I am thinking about making a tutorial for this one. It will be my first tutorial so it will be a good challenge. If anyone is interested in a tutorial, can you please let me know in the comments, please.

Sunday, 7 June 2009

Embroidery from Afghanistan

I had the privilege to visit Afghanistan in October 2006. It was a once in a lifetime experience and I will treasure it as one of the highlights of my life. Not only for the opportunity to see and experience this wonderful and at the same time painful country, but also for the absolutely amazing people I have met there.
Before I went a friend gave me this piece of embroidery as a gift. She has lived in Pakistan before and has visited Afghanistan on several occasions. This is hand embroidered with silk tread on a cotton background. It has been done by Afghan women in their traditional designs.

Afghanistan was part of the Silk Route years ago. As a result these women are used to working with silk tread that they obtained from China.

While I was in Kabul I bought this runner from people working for a NGO. They provide the local woman with linen and cotton sheets. The local women then hand embroiders the pieces with silk thread, in their traditional designs. The people from the NGO then sells it on their behalf. In this way the women, who are all uneducated and in many cases confined to their homes, gain a bit of independence.

This long red cloth I bought from a carpet shop in Mazar-i-Sharif, a town in the northern part of the country. These kind of cloths are usually used in a horizontal position to cover the space under a shelf or bench as can be seen in the photo of the carpet shop. I use it to cover the window on the landing of our staircase. I have lined it with some cotton to protect it from the sun.
It is all hand embroidered:

The shop where I bought this red cloth:

Spiral granny squares 2

The blanket is coming along just fine - I have already finished 22 squares. It is going faster now that I have the hang of it - I can even watch the French Open Tennis while I am crocheting! I am still thinking about how to finish off the blanket and I am considering different kinds of borders. Photos will follow as soon as I have come up with something worth showing.

In the meantime I want to show you what I did to keep the balls of yarn from getting all tangled up. Here is my solution: I took a old shoe box and added internal dividers cut out of old cardboard. I then poked a hole in the lid of the box over each compartment.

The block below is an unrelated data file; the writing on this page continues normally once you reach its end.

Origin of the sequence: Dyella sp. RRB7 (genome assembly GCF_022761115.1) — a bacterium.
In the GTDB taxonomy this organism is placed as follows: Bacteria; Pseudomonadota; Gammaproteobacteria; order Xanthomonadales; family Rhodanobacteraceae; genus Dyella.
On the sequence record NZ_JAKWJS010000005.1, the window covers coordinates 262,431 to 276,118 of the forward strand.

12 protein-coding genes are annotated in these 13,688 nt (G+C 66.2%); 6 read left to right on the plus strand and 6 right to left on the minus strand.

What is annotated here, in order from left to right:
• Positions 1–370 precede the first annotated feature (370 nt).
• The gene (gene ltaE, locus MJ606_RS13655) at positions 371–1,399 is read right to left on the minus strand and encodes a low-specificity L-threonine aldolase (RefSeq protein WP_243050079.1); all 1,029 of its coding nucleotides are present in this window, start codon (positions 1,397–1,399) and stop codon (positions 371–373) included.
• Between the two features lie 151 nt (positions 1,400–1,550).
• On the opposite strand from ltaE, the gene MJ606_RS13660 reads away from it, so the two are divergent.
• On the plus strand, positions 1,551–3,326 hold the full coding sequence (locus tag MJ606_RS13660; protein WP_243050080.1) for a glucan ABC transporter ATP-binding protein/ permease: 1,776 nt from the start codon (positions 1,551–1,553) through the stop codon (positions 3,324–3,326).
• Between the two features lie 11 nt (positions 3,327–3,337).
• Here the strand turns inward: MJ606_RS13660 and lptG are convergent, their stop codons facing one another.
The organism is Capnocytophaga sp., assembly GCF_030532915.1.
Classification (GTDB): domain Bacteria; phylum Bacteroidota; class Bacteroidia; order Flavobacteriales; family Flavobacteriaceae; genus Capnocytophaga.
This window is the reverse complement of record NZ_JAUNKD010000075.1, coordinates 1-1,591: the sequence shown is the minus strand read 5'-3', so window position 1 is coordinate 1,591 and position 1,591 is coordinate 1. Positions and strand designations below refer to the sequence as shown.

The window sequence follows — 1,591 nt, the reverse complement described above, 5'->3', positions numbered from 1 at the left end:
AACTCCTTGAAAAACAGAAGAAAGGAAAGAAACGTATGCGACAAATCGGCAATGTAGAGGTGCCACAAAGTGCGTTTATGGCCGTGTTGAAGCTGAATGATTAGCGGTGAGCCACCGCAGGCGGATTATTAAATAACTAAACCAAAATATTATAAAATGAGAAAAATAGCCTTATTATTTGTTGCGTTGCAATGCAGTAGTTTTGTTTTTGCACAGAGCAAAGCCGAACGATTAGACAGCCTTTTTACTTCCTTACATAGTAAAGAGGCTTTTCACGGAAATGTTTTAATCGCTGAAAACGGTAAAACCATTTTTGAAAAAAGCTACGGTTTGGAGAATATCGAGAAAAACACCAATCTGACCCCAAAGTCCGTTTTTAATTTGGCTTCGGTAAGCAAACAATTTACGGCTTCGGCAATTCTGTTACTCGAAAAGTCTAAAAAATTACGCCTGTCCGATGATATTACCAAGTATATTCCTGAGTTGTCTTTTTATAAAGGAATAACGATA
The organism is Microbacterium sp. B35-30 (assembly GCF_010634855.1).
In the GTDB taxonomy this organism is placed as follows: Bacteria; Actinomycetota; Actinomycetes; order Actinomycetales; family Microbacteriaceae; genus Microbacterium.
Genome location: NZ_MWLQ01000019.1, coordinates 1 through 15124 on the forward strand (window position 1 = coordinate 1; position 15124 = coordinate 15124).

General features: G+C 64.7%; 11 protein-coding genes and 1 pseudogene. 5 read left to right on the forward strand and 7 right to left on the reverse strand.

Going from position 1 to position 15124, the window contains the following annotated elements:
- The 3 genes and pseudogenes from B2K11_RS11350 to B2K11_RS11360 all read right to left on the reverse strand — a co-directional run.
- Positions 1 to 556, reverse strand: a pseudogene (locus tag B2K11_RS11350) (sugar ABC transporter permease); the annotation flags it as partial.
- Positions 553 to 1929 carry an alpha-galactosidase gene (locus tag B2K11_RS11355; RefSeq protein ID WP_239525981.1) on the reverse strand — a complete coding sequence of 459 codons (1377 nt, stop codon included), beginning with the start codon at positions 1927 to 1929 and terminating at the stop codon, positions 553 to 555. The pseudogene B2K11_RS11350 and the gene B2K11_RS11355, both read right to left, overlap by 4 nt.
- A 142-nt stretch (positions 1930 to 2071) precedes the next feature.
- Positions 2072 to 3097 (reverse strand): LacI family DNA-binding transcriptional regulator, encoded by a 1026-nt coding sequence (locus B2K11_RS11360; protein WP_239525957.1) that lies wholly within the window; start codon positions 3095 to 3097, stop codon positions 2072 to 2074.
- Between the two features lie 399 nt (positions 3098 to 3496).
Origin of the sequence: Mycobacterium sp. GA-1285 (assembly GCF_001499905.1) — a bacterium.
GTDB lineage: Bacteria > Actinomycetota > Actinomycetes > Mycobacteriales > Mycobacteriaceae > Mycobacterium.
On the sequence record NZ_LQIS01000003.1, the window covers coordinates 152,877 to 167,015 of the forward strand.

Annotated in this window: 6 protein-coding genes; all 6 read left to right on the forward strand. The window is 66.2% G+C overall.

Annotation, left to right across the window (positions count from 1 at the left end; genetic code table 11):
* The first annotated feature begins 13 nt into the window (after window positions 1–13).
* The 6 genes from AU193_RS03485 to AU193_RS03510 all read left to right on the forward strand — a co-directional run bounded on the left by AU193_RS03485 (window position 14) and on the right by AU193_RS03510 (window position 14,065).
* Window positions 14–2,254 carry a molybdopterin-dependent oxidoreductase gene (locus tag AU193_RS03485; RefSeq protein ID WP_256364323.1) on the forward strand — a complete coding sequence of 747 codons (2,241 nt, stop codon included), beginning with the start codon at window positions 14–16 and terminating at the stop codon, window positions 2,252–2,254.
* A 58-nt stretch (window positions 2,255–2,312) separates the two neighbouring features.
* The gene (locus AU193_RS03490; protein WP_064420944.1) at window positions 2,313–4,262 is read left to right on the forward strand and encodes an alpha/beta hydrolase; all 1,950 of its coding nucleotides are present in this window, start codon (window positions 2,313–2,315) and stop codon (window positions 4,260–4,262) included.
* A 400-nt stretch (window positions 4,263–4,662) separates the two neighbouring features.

I now have one ball of yarn in each compartment, with the loose end threaded through the hole. I keep the box on my lap while I crochet. This way the yarn doesn't tangle and the balls don't roll all over the floor.
It also make it easy to hide from my one-year-old, who thinks a ball of yarn is just the best toy ever!

PS: I know the box will look much better if I covered it in nice paper, etc, but I just couldn't be bothered. I'd much rather spend my time crocheting that decorating a box...

Monday, 1 June 2009

Spiral granny squares

A while ago I came across this amazing granny square pattern on the Crochet me-blog. I had to try it immediately! I am using pure Merino wool from Malabrigo. I made little changes to the pattern to eliminate some of the holes and give it a more solid look. A single block looks like this:
I then had to add a few together to see what pattern emerged: Here are 4 blocks joined together:

And 9 blocks added together: I realised I had to keep my head together when creating this pattern, because did you notice that the order of the colours has to change to keep the repeating pattern going?
This is the 'pattern' I made before I started:

Here is a close up of the edges where I joined the blocks together. I tried a few different versions of over-hand and ladder stitches before I was happy with these joints.

And of course I wondered if it possible to make the spiral go the other way... Yes it is, but you have to use your other hand and basically mirror the pattern by going around in the other direction. I am naturally left-handed but I crochet with my right hand because that was the only way my grandmother could teach me. With these mirrored blocks I used my left hand. It took me a while to get the hang of it! And it went very s-l-o-w-l-y... So I stopped after 2 blocks!

Using mirrored blocks allows you to make a completely different pattern:

This is still a work in progress so keep a look-out for the finished product....